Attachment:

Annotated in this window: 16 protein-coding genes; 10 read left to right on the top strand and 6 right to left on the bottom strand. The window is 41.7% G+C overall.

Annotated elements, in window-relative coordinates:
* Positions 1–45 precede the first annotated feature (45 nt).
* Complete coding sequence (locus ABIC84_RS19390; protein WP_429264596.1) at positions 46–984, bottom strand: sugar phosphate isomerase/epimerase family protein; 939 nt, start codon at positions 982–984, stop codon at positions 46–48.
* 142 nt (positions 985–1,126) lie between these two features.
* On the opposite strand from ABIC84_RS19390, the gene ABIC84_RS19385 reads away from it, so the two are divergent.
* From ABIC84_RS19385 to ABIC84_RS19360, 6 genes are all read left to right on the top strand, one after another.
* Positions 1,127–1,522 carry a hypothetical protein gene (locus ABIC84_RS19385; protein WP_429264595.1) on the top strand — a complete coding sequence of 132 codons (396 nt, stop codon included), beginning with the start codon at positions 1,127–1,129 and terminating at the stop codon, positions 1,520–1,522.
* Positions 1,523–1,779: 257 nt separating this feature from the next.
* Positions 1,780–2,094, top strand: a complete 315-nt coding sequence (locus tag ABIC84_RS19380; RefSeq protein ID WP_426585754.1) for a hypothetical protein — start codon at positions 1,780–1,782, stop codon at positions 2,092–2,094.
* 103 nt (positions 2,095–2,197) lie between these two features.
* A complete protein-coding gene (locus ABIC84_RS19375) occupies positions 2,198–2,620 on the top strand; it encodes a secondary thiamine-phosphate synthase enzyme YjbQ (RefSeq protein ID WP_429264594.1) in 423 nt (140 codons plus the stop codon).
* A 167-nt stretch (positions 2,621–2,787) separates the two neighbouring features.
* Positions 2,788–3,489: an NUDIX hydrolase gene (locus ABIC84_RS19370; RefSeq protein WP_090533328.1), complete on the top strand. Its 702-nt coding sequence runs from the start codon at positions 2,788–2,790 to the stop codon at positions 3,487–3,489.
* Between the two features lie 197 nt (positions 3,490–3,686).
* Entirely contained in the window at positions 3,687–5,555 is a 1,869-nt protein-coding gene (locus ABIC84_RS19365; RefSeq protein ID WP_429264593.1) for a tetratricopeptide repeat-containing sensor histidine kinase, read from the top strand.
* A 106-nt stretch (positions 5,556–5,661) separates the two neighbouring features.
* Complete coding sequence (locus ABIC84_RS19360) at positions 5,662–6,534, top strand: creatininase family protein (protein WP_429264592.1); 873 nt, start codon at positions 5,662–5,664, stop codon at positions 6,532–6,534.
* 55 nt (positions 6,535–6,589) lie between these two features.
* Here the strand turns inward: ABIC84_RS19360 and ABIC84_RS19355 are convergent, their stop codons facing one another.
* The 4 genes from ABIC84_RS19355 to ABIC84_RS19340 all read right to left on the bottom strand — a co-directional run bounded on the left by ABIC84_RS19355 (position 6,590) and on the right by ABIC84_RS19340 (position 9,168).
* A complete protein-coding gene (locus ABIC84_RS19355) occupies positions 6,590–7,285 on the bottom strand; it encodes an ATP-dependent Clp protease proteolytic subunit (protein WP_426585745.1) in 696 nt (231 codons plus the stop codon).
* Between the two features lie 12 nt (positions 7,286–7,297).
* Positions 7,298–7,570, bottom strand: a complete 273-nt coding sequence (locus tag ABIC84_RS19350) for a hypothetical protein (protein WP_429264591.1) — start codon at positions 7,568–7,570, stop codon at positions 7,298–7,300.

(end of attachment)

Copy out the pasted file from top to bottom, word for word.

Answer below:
Annotated in this window: 16 protein-coding genes; 10 read left to right on the top strand and 6 right to left on the bottom strand. The window is 41.7% G+C overall.

Annotated elements, in window-relative coordinates:
* Positions 1–45 precede the first annotated feature (45 nt).
* Complete coding sequence (locus ABIC84_RS19390; protein WP_429264596.1) at positions 46–984, bottom strand: sugar phosphate isomerase/epimerase family protein; 939 nt, start codon at positions 982–984, stop codon at positions 46–48.
* 142 nt (positions 985–1,126) lie between these two features.
* On the opposite strand from ABIC84_RS19390, the gene ABIC84_RS19385 reads away from it, so the two are divergent.
* From ABIC84_RS19385 to ABIC84_RS19360, 6 genes are all read left to right on the top strand, one after another.
* Positions 1,127–1,522 carry a hypothetical protein gene (locus ABIC84_RS19385; protein WP_429264595.1) on the top strand — a complete coding sequence of 132 codons (396 nt, stop codon included), beginning with the start codon at positions 1,127–1,129 and terminating at the stop codon, positions 1,520–1,522.
* Positions 1,523–1,779: 257 nt separating this feature from the next.
* Positions 1,780–2,094, top strand: a complete 315-nt coding sequence (locus tag ABIC84_RS19380; RefSeq protein ID WP_426585754.1) for a hypothetical protein — start codon at positions 1,780–1,782, stop codon at positions 2,092–2,094.
* 103 nt (positions 2,095–2,197) lie between these two features.
* A complete protein-coding gene (locus ABIC84_RS19375) occupies positions 2,198–2,620 on the top strand; it encodes a secondary thiamine-phosphate synthase enzyme YjbQ (RefSeq protein ID WP_429264594.1) in 423 nt (140 codons plus the stop codon).
* A 167-nt stretch (positions 2,621–2,787) separates the two neighbouring features.
* Positions 2,788–3,489: an NUDIX hydrolase gene (locus ABIC84_RS19370; RefSeq protein WP_090533328.1), complete on the top strand. Its 702-nt coding sequence runs from the start codon at positions 2,788–2,790 to the stop codon at positions 3,487–3,489.
* Between the two features lie 197 nt (positions 3,490–3,686).
* Entirely contained in the window at positions 3,687–5,555 is a 1,869-nt protein-coding gene (locus ABIC84_RS19365; RefSeq protein ID WP_429264593.1) for a tetratricopeptide repeat-containing sensor histidine kinase, read from the top strand.
* A 106-nt stretch (positions 5,556–5,661) separates the two neighbouring features.
* Complete coding sequence (locus ABIC84_RS19360) at positions 5,662–6,534, top strand: creatininase family protein (protein WP_429264592.1); 873 nt, start codon at positions 5,662–5,664, stop codon at positions 6,532–6,534.
* 55 nt (positions 6,535–6,589) lie between these two features.
* Here the strand turns inward: ABIC84_RS19360 and ABIC84_RS19355 are convergent, their stop codons facing one another.
* The 4 genes from ABIC84_RS19355 to ABIC84_RS19340 all read right to left on the bottom strand — a co-directional run bounded on the left by ABIC84_RS19355 (position 6,590) and on the right by ABIC84_RS19340 (position 9,168).
* A complete protein-coding gene (locus ABIC84_RS19355) occupies positions 6,590–7,285 on the bottom strand; it encodes an ATP-dependent Clp protease proteolytic subunit (protein WP_426585745.1) in 696 nt (231 codons plus the stop codon).
* Between the two features lie 12 nt (positions 7,286–7,297).
* Positions 7,298–7,570, bottom strand: a complete 273-nt coding sequence (locus tag ABIC84_RS19350) for a hypothetical protein (protein WP_429264591.1) — start codon at positions 7,568–7,570, stop codon at positions 7,298–7,300.